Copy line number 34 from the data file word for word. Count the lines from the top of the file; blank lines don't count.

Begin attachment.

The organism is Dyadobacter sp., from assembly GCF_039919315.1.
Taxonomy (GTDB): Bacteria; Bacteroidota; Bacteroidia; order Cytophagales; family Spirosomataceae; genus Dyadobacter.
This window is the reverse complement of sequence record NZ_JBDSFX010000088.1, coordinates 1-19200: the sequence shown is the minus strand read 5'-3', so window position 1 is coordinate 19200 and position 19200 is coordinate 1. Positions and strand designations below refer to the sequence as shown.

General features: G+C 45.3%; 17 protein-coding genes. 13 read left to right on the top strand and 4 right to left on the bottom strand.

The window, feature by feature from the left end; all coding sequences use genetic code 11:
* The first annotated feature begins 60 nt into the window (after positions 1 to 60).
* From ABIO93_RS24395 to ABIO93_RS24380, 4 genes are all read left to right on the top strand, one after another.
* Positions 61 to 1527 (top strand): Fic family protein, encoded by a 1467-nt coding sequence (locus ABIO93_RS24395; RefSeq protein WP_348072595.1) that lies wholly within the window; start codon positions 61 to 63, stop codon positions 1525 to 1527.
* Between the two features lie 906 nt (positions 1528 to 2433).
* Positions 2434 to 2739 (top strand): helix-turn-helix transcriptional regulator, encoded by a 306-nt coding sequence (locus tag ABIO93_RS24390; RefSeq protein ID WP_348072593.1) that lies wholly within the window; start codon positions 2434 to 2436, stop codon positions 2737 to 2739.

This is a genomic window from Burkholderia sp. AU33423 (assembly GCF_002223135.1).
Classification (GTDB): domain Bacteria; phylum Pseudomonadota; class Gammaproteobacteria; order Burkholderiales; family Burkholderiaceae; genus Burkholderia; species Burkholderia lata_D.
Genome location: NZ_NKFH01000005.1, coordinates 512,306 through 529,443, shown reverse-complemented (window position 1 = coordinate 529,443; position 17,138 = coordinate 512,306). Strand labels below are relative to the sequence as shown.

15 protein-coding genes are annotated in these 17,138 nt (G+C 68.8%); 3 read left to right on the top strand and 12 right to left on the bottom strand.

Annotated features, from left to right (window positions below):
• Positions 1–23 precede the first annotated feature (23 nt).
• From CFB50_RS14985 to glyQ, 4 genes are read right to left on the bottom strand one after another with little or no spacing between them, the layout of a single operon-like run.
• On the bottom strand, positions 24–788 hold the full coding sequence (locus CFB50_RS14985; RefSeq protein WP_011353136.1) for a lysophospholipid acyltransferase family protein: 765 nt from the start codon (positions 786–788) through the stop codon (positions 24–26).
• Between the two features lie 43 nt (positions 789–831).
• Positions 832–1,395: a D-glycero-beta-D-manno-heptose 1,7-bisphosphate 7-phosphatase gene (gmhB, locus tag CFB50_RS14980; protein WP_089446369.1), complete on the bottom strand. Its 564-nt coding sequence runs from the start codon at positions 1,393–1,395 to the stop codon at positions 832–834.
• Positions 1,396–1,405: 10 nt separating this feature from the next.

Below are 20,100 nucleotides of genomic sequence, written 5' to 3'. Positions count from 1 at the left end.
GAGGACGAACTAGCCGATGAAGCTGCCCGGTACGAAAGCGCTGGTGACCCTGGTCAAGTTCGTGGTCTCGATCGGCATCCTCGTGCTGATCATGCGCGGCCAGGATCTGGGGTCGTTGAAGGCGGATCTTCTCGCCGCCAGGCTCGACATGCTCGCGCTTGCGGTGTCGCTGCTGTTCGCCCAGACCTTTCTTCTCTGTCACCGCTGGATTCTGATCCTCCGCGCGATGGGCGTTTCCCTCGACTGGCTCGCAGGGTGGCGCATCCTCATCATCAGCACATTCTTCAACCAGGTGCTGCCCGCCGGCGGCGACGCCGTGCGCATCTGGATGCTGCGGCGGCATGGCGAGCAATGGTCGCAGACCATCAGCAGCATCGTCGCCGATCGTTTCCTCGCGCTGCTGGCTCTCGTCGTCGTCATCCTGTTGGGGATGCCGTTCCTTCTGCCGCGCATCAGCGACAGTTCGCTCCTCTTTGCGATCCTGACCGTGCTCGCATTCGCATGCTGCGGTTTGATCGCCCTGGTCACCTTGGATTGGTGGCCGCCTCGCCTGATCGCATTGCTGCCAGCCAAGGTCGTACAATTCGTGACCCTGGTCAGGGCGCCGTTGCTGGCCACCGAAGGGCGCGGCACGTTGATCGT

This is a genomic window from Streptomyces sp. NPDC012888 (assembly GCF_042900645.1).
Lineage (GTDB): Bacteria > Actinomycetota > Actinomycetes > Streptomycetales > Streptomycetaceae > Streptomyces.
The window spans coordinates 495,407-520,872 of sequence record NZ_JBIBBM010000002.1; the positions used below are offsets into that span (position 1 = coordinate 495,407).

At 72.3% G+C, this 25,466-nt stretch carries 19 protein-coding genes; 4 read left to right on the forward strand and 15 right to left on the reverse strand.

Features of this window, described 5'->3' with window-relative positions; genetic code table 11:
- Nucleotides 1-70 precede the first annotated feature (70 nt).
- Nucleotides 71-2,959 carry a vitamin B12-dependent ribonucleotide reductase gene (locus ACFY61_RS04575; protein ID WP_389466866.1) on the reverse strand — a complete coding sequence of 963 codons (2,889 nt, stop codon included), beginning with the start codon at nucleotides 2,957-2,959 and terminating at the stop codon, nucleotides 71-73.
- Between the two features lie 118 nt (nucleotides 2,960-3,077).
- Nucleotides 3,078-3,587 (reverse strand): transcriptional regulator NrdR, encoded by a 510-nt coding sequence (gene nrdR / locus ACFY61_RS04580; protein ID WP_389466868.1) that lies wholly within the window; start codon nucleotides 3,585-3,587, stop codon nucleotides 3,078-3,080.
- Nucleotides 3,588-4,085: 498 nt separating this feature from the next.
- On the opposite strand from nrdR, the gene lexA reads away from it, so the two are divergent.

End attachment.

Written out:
- On the opposite strand from nrdR, the gene lexA reads away from it, so the two are divergent.